I learned a new word: Hysteresis

Definition: Dependence of a system not only on its current environment, but also on its past environment.

Etymology:  Greek. 

Husteros (late) => Husterein (be behind) => husteresis (shortcoming, deficiency) => hysteresis (late 19th century).

The term was coined by Sir James Alfred Ewing, a british physicist. 

After schooling at the University of Edinburgh, he worked as a professor of mechanical engineering at the University of Tokyo and then King's College in Cambridge. It was at the latter institution where he begun his work on the magnetic properties of iron, steel and other metals. He coined the term after noticing that magnetization of a metal lagged behind changes in current.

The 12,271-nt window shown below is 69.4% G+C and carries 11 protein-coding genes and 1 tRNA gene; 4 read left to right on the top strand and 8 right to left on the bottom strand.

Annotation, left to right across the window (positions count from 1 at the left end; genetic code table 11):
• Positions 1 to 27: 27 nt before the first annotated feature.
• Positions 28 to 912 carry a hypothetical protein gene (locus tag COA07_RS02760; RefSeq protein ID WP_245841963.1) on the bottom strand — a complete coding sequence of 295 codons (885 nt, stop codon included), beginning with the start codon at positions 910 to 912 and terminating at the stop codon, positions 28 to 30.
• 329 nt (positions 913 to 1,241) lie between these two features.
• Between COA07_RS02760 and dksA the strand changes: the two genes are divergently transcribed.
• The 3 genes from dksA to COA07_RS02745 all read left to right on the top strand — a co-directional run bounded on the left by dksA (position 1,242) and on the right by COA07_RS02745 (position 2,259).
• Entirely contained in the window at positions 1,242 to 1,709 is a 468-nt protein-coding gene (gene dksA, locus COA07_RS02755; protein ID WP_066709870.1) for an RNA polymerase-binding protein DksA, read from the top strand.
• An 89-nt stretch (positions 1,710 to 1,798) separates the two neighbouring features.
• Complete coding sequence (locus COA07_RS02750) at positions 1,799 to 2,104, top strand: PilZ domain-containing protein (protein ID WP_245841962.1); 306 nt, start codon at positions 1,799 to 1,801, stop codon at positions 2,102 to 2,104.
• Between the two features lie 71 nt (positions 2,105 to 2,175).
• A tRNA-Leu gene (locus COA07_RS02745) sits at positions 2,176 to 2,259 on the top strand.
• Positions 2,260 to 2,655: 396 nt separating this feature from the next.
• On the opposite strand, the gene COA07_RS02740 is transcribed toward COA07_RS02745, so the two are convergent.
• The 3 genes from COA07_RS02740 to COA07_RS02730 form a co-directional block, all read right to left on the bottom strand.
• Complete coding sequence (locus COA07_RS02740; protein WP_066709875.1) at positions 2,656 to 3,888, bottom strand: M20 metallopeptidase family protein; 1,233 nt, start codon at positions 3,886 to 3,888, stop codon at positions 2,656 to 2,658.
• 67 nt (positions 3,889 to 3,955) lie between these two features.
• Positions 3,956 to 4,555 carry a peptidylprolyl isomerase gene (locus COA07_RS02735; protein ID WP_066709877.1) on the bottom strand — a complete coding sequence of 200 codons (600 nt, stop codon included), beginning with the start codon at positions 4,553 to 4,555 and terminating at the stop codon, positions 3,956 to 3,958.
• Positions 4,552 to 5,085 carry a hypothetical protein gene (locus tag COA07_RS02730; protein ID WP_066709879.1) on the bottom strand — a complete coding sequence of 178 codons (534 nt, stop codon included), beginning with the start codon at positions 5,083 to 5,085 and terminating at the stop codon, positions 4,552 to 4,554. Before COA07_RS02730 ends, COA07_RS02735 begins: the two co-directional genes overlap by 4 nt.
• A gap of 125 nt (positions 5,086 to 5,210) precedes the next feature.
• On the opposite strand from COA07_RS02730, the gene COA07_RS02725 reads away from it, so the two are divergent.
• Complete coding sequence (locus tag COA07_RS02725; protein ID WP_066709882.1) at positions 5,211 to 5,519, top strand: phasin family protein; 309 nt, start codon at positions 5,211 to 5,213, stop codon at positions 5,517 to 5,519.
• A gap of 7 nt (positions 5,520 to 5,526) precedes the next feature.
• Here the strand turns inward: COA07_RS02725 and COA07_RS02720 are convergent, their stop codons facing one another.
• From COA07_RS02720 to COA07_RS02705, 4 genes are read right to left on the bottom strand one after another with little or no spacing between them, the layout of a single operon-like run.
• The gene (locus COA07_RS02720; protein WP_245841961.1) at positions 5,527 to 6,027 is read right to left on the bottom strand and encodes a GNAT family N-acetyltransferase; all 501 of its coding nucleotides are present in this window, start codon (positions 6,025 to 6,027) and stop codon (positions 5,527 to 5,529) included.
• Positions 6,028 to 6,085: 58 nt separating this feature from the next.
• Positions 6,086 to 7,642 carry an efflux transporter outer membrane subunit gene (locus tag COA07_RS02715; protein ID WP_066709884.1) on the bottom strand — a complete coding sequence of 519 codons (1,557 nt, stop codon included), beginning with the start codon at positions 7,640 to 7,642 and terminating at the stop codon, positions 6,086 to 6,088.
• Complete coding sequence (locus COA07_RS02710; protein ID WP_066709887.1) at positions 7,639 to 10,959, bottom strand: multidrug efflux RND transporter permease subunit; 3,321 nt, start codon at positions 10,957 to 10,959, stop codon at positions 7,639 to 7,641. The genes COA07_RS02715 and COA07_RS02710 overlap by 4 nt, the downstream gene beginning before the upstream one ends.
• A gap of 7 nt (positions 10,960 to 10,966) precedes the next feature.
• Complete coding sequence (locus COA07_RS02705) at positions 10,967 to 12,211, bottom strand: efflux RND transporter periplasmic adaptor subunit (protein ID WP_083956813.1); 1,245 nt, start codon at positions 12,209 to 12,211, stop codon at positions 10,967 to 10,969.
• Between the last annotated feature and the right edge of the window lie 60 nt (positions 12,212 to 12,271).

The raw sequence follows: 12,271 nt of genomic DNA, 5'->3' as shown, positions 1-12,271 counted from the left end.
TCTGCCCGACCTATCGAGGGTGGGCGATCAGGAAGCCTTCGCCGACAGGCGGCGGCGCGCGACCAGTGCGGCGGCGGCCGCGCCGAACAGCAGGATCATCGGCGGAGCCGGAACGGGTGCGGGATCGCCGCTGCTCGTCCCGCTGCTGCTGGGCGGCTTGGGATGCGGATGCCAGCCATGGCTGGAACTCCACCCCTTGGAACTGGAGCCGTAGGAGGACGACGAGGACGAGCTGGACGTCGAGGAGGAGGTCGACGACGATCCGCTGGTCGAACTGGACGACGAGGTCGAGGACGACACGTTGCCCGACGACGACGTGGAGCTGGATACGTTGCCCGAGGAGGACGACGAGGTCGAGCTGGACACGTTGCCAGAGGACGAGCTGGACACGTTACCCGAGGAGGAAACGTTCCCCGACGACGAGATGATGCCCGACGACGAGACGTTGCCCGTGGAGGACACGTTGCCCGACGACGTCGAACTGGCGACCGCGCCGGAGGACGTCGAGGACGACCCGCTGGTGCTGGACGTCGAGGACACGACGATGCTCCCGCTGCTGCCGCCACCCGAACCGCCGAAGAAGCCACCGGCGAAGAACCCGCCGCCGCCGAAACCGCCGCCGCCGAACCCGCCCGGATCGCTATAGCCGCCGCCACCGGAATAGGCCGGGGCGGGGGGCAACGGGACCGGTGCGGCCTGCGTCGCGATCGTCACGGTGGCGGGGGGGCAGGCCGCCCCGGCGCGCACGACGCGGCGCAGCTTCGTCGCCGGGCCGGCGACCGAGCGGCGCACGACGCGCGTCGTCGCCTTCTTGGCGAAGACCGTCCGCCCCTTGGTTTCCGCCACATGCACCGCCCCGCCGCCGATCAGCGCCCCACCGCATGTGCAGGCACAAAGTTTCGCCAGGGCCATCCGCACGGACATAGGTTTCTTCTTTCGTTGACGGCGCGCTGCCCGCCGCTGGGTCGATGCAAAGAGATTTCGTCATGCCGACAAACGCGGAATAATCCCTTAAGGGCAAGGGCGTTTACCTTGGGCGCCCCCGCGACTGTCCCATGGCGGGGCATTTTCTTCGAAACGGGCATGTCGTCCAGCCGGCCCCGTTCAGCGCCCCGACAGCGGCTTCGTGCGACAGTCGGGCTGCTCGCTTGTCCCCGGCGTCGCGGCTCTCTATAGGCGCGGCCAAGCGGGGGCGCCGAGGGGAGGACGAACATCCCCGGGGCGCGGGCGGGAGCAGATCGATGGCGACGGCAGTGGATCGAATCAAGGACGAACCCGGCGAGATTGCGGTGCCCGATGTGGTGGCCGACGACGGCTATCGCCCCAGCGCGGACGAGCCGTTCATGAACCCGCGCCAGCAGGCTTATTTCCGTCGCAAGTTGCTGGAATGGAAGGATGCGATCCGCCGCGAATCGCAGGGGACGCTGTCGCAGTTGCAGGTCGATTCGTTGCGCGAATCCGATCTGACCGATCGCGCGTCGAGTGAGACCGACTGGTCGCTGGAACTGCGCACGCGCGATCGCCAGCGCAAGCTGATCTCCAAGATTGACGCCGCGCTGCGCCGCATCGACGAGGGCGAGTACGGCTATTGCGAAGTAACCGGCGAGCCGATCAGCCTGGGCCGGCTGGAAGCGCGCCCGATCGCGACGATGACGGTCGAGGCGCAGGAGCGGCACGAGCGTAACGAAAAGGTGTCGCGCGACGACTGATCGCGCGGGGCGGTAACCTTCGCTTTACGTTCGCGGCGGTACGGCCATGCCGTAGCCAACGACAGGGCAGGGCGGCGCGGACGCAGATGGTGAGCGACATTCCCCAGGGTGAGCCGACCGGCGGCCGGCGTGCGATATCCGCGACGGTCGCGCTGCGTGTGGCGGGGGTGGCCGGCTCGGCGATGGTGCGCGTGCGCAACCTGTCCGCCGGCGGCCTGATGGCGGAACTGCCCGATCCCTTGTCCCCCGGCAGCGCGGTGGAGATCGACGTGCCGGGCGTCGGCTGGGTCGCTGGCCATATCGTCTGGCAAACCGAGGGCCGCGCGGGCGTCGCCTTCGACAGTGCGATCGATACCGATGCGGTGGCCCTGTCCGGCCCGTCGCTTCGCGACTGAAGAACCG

Yesterday I learned the word in the context of economics: 

An economic downturn today, has an effect on the economy tomorrow. I'm not referring to the loss of output, production, jobs, etc during the downturn - that's a given. Hysteresis refers to the fact that, even after returning to "normal," a scar is left on the economy.  

People look at an economy differently depending on where it has been. This determines where it will go. The health of an economy depends not only on its current state, but also on it's past states. 

Today I've found myself noticing hysteresis everywhere:

  • Job Seeking 

  • Dating 

  • Grading 

  • College Admissions